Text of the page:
The taste of star anise is very similar to that of regular anise. Star anise grows on an evergreen tree in Vietnam and South-West China. Man started cultivating star anise around 2000 BC. Currently, this herb is widely cultivated in India and China. Star anise has many culinary qualities and it also has medicinal properties. NB! This article is written from the personal view of the author and may contain information that is not scientifically substantiated and/or in line with the general view.
Star anise / Source: H. Zell, Wikimedia Commons (CC BY-SA-3.0)
- Star anise in folk medicine
- Active substances
- Star anise for digestion
- Star anise is good for the respiratory tract
- Other medicinal effects of star anise
- Dose and safety
The Latin name of star anise is Illicium verum . Illicium comes from the Latin word illicio, which means ‘to seduce’. Verum means ‘real’.
Star anise in folk medicine
Star anise is used in various ways in Asian folk medicine. First of all, it is a remedy for rheumatism. In addition, they are chewed after eating, not only to get a fresh mouth but also to prevent indigestion. Furthermore, in Chinese medicine it is a warming herb; that is why it is used for colds. It is also used in oseltamivir, a regular flu medicine. This medicine is also known as tamiflu.
Star anise is found in Chinese five-spice powder and garam masala, among other things.
The star-shaped fruits of star anise are used for their medicinal properties. These are packed with phytonutrients that have both nutritious and medicinal properties. These fruits contain essential oil, most of which is transanethol, and also methyl cavicol. It also contains the monoterpenes limonene, alpha and gamma terpinene, the aldehyde anisaldehyde, fatty oils such as oleic acid, linoleic acid, palmitic acid and stearic acid, carbohydrates, protein, resin, the organic acids caffeic acid, protocatechuic acid, shikimic acid and quinic acid, flavonoids, tannins and sesquiterpene lactones.
Star anise for digestion
Star anise has a carminative and antispasmodic effect. In addition, it stimulates appetite and strengthens the stomach. This short but powerful summary shows that star anise is especially good for various digestive problems. For these medicinal properties, star anise is used in phytotherapy for the following indications:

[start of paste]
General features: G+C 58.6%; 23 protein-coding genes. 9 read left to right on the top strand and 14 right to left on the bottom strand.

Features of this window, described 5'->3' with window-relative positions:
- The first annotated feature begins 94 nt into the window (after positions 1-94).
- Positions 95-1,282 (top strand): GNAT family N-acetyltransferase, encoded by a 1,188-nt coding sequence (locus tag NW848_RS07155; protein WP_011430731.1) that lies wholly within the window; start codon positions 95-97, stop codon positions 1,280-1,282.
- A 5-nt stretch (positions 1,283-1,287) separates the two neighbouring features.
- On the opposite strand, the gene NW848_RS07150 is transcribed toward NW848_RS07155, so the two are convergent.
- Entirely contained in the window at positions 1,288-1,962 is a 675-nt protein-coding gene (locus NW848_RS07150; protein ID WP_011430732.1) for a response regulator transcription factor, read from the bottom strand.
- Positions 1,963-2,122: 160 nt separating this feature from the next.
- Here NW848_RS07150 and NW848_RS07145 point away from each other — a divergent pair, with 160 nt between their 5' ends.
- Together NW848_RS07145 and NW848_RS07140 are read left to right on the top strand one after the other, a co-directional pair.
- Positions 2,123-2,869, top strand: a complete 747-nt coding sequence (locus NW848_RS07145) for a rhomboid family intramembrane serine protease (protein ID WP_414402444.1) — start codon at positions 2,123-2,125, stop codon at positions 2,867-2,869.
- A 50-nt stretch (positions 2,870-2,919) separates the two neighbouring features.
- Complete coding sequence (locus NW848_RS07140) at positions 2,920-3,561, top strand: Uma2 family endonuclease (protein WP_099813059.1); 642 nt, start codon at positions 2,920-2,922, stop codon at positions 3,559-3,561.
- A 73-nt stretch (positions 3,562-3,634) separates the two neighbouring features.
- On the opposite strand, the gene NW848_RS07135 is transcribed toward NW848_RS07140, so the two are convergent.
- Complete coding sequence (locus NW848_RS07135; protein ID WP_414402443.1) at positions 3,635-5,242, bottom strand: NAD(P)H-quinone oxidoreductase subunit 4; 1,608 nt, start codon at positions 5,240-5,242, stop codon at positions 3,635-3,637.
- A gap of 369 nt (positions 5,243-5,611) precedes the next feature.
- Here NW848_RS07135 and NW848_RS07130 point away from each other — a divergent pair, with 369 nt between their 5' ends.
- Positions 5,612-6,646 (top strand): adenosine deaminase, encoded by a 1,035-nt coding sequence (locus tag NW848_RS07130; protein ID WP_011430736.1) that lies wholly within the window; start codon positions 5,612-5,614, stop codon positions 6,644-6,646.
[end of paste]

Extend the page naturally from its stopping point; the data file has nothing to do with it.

Illicium verum / Source: Fanghong, Wikimedia Commons (CC BY-SA-3.0)
- Meteorism or abdominal distension,
- Fermentation symptoms,
The medicinal effect of star anise is similar to the medicinal properties of anise.
Star anise is good for the respiratory tract
Star anise is a secretolytic; a substance that helps to dissolve mucus. It is also an expectorant, a substance that helps to cough up mucus. In addition, it has a relaxing effect on the respiratory tract. Because of these medicinal properties, star anise is used in phytotherapy for the following respiratory indications:
- Tough slime,
- Spastic cough.
Other medicinal effects of star anise
Star anise promotes milk secretion and is therefore good for nursing mothers. Star anise is diaphoretic and can therefore be drunk as a tea for flu and fever. The essential oil in star anise has a phytoestrogenic effect, a type of bioidentical hormones, and can therefore be used for amenorrhea or absent menstruation and menopausal complaints. Due to its multitude of medicinal properties, star anise is a tonic, general tonic for the body.
Dose and safety
- Three grams of star anise seeds per day.
- 30 drops of mother tincture three times per day.
- Cup of tea with one teaspoon of star anise seeds per cup.
- Intake of 0.5 gram to 1 gram of powder per time and a maximum of 4 grams per day.
- 5 drops of essential oil several times a day.
Star anise essential oil is one of the few oils that can be safely ingested. Many other essential oils are only used externally or in aromatherapy. However, you should never take too much essential oil; that can act like poison on the nerves. Pregnant women, women with tumors and children under 2 years of age should never use star anise seed essential oil.